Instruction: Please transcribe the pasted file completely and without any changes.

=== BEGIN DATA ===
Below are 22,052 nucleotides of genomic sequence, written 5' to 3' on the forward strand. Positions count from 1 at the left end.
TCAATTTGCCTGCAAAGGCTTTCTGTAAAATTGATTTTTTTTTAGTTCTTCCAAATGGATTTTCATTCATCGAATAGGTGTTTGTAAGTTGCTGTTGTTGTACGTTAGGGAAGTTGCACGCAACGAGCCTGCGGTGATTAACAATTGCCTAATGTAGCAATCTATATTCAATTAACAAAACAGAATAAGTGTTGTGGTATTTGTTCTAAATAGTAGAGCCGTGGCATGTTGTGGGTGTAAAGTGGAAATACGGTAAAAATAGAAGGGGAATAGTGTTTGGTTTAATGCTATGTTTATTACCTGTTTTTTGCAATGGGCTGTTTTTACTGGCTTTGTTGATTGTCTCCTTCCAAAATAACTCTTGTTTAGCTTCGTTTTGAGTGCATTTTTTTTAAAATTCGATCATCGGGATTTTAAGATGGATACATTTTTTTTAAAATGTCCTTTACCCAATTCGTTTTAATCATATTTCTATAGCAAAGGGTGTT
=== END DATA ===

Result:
Below are 22,052 nucleotides of genomic sequence, written 5' to 3' on the forward strand. Positions count from 1 at the left end.
TCAATTTGCCTGCAAAGGCTTTCTGTAAAATTGATTTTTTTTTAGTTCTTCCAAATGGATTTTCATTCATCGAATAGGTGTTTGTAAGTTGCTGTTGTTGTACGTTAGGGAAGTTGCACGCAACGAGCCTGCGGTGATTAACAATTGCCTAATGTAGCAATCTATATTCAATTAACAAAACAGAATAAGTGTTGTGGTATTTGTTCTAAATAGTAGAGCCGTGGCATGTTGTGGGTGTAAAGTGGAAATACGGTAAAAATAGAAGGGGAATAGTGTTTGGTTTAATGCTATGTTTATTACCTGTTTTTTGCAATGGGCTGTTTTTACTGGCTTTGTTGATTGTCTCCTTCCAAAATAACTCTTGTTTAGCTTCGTTTTGAGTGCATTTTTTTTAAAATTCGATCATCGGGATTTTAAGATGGATACATTTTTTTTAAAATGTCCTTTACCCAATTCGTTTTAATCATATTTCTATAGCAAAGGGTGTT